Two More People Shoved Onto NYC Subway Tracks. Mayor And Governor Announce Joint Task Force

(Photo by Spencer Platt/Getty Images)

Sarah Wilder Social Issues Reporter
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New York City Mayor Eric Adams and New York Gov. Kathy Hochul, both Democrats, have announced a joint task force to address a recent surge in crime on the city’s public transit system.

On Saturday, Adams and Hochul “announced expanded initiatives to keep New York City subways safe and address transit crime,” according to a press release. “The initiatives include a significant investment from the state’s public emergency fund and a commitment to work with the city on a dedicated revenue source to support additional police presence in the subway system.” (RELATED: NYC Council Member Says Subway Violence Is ‘One-In-A-Million’ Event Despite Alleged Attack Occurring Days Earlier)

Two subway riders were knocked onto subway tracks in New York City in separate incidents over the weekend. In the first instance, an unidentified suspect pushed a 32-year-old male onto tracks in Brooklyn on Friday. The incident was caught on video, and the victim was not struck by a train but was physically injured, according to NYC police. In the second incident, a 62-year-old man was punched in the back of the head onto the subway tracks in an unprovoked assault Sunday. A 21-year-old suspect was arrested, CNN reports.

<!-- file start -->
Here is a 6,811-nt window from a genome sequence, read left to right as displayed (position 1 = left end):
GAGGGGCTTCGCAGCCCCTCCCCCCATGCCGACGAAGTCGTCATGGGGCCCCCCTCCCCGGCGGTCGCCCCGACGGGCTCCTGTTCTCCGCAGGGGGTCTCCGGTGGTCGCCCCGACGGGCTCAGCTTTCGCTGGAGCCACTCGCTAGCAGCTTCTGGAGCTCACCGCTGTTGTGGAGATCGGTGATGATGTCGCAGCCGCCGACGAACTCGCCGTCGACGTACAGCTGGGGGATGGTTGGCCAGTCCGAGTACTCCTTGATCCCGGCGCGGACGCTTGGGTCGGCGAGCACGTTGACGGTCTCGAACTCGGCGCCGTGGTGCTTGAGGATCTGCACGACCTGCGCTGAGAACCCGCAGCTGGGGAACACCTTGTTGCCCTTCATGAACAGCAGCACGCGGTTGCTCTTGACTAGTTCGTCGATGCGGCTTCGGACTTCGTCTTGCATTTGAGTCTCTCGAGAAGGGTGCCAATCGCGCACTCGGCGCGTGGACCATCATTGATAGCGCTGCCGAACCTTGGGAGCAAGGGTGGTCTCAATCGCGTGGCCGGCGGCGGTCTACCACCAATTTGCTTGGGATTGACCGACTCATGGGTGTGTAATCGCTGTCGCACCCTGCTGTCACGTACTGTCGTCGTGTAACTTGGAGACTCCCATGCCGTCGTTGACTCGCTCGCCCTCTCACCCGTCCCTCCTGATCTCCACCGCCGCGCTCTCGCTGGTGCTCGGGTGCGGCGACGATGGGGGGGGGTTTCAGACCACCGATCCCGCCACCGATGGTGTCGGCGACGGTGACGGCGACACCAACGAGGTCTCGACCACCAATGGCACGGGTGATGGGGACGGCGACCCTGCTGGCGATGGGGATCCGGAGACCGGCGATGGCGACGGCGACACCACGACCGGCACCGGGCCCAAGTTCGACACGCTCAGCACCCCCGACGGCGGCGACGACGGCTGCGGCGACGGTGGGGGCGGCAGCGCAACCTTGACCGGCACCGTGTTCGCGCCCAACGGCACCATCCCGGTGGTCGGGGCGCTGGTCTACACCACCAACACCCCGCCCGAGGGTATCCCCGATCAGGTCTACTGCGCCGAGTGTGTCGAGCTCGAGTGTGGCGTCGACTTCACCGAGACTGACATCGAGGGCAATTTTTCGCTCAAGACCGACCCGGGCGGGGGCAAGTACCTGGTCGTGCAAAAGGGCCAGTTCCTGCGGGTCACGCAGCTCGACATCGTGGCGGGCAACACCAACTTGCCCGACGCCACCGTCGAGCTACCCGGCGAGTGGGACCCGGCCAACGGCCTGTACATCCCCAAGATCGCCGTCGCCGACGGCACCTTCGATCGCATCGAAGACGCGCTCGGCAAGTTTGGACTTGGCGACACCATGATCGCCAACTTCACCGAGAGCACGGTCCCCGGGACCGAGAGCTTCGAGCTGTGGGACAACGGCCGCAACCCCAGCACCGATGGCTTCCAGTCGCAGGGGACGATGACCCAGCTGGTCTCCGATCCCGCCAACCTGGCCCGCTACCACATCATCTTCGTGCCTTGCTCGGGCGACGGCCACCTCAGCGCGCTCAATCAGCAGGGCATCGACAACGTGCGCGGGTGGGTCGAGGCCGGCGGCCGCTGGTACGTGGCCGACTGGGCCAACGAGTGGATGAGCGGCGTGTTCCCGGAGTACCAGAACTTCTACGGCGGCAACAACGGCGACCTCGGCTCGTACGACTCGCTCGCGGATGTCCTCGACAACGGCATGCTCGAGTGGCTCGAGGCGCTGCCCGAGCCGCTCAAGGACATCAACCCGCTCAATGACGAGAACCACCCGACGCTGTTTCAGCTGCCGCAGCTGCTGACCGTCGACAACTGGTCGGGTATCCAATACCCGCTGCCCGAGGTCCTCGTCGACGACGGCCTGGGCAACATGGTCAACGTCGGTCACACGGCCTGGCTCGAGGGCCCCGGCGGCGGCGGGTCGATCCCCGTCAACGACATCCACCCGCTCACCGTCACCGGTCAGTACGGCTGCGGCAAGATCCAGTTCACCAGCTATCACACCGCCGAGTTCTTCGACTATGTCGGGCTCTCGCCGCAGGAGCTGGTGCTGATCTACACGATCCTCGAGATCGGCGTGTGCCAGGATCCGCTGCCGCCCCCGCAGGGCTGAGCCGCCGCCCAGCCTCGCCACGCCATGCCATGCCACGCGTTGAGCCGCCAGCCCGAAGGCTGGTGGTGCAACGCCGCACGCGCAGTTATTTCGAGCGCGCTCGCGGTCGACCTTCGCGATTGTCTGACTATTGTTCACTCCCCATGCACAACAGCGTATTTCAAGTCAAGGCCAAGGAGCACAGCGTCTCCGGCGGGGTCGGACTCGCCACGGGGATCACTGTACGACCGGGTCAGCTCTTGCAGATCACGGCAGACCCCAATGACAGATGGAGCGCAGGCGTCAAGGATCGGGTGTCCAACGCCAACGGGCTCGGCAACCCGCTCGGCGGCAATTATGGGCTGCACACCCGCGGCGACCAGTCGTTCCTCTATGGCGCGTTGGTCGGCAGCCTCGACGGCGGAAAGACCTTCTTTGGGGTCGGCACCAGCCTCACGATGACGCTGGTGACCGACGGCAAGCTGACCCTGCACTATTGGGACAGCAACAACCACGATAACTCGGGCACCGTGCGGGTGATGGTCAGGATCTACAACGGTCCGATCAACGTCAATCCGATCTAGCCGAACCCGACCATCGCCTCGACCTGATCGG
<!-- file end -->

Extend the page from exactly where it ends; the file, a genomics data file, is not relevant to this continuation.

The Metropolitan Transit Authority will increase overtime officer shifts by 1,200 per day and provide psychiatric centers to deal with mental health crises.

“My number one priority as governor is keeping New Yorkers safe in the streets, in their homes, in their schools, and on the subway, and we will do whatever it takes to make our subways safer for riders,” Governor Hochul said in the press release.

Crime in New York’s subway system is up by 41% as of Oct. 17, with 1,813 incidents occurring so far this year, according to CNN.

Republican state Rep. Lee Zeldin, the GOP nominee for New York governor, tweeted that such incidents have become a “dangerous reality of life in Kathy Hochul’s New York.” Zeldin has overtaken Hochul in some polls by focusing heavily on rising crime rates, but continues to trail the incumbent in polling averages.